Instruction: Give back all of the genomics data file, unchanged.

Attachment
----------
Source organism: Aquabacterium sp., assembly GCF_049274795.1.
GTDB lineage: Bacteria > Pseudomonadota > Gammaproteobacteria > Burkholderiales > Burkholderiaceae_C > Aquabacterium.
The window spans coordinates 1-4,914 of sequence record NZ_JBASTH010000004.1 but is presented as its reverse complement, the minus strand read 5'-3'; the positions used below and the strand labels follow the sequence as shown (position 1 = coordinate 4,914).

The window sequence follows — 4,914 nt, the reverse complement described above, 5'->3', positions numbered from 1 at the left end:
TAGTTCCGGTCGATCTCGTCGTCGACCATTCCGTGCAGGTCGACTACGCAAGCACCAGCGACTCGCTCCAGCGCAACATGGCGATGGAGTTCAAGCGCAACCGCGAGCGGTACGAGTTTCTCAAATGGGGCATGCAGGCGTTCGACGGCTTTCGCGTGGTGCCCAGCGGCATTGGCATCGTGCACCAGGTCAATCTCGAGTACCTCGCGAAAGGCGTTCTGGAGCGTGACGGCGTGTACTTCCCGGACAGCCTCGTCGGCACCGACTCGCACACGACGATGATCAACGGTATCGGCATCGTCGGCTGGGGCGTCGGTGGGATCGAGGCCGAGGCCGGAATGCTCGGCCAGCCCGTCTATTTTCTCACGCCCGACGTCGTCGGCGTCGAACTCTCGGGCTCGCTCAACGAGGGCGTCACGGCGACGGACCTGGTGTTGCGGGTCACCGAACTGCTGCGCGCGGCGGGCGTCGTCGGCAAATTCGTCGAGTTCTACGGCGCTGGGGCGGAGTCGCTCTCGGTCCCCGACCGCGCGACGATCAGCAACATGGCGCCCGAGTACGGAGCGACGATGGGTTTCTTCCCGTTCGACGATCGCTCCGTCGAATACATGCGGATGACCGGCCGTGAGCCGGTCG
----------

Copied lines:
Source organism: Aquabacterium sp., assembly GCF_049274795.1.
GTDB lineage: Bacteria > Pseudomonadota > Gammaproteobacteria > Burkholderiales > Burkholderiaceae_C > Aquabacterium.
The window spans coordinates 1-4,914 of sequence record NZ_JBASTH010000004.1 but is presented as its reverse complement, the minus strand read 5'-3'; the positions used below and the strand labels follow the sequence as shown (position 1 = coordinate 4,914).

The window sequence follows — 4,914 nt, the reverse complement described above, 5'->3', positions numbered from 1 at the left end:
TAGTTCCGGTCGATCTCGTCGTCGACCATTCCGTGCAGGTCGACTACGCAAGCACCAGCGACTCGCTCCAGCGCAACATGGCGATGGAGTTCAAGCGCAACCGCGAGCGGTACGAGTTTCTCAAATGGGGCATGCAGGCGTTCGACGGCTTTCGCGTGGTGCCCAGCGGCATTGGCATCGTGCACCAGGTCAATCTCGAGTACCTCGCGAAAGGCGTTCTGGAGCGTGACGGCGTGTACTTCCCGGACAGCCTCGTCGGCACCGACTCGCACACGACGATGATCAACGGTATCGGCATCGTCGGCTGGGGCGTCGGTGGGATCGAGGCCGAGGCCGGAATGCTCGGCCAGCCCGTCTATTTTCTCACGCCCGACGTCGTCGGCGTCGAACTCTCGGGCTCGCTCAACGAGGGCGTCACGGCGACGGACCTGGTGTTGCGGGTCACCGAACTGCTGCGCGCGGCGGGCGTCGTCGGCAAATTCGTCGAGTTCTACGGCGCTGGGGCGGAGTCGCTCTCGGTCCCCGACCGCGCGACGATCAGCAACATGGCGCCCGAGTACGGAGCGACGATGGGTTTCTTCCCGTTCGACGATCGCTCCGTCGAATACATGCGGATGACCGGCCGTGAGCCGGTCG